WASHINGTON — Donald Trump’s rebound in national polls extends to four swing states in which he has either narrowed the margin by which he trailed Hillary Clinton or extended his lead over her, according to a new poll.
A Quinnipiac University survey released Thursday shows Trump trailing by just 2 points in Colorado, a state where Clinton had opened up a wide lead and where Democrats had halted advertising. Clinton is ahead 44% to 42%, within the poll’s margin of error.
It’s a similarly tightened race in Virginia, where ads had similarly stopped, as Clinton leads by 6 points, 45% to 39%.
In Georgia, Trump is now up by 7 points, 47% to 40%, putting some distance between himself and Clinton in what is typically a reliably Republican state.
And in Iowa, which has leaned in Trump’s direction for the entire general election, he is also up by 7 points, 44% to 37%. Last month’s poll had Clinton leading by just two percentage points, 41% to 39%.
Gary Johnson, the Libertarian candidate, earns 10%, 8%, 9% and 10% in Colorado, Virginia, Georgia and Iowa, respectively.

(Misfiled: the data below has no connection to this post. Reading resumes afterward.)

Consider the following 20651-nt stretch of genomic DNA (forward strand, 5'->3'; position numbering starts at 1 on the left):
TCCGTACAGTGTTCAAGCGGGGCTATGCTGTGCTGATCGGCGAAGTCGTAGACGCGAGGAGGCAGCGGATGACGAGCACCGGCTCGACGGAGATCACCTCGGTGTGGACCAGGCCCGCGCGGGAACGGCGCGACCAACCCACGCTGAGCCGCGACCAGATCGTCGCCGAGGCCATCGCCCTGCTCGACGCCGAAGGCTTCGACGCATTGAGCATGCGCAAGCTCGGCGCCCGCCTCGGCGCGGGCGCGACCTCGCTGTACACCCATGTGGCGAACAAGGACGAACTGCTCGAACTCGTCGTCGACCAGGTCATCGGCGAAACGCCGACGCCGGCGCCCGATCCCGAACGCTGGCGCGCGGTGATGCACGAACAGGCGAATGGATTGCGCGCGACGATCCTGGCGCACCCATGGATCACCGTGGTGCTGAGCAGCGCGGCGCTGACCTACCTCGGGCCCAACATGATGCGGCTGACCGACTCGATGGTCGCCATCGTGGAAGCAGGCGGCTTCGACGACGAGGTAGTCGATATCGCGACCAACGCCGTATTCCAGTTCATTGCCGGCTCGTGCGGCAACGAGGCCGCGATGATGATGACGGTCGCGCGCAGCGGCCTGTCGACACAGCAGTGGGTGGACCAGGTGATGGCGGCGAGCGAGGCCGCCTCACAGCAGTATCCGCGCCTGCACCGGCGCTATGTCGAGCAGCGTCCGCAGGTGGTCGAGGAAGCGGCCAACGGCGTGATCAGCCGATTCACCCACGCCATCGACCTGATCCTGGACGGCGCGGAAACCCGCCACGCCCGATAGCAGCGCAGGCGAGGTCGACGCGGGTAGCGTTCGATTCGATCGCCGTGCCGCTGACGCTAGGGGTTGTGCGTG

“Leads for Donald Trump in Georgia and Iowa and a virtual tie in Colorado plus a 6-point lead for Clinton in Virginia represent a major improvement overall for him in these states,” Peter Brown, the director of the poll, said in a statement.
After August, during which Clinton was posting at times double-digit national leads over Trump, the Republican nominee has closed the gap considerably and most surveys show a tight single-digit gap. Yet Clinton still has an easier path to 270 electoral votes, due in no small part to Virginia and Colorado, two states expected to be battlegrounds that Clinton had been thought to have put away early in the race.
Trump would have more paths to the White House should those states become more competitive.
Quinnipiac surveyed likely voters from September 13 to September 21, and the margin of error is 3.9 percentage points in Colorado and Georgia, 3.8 points in Virginia and 4 points in Iowa.
Six hundred and forty-four individuals were polled in Colorado, 638 in Georgia, 659 in Virginia and 612 in Iowa.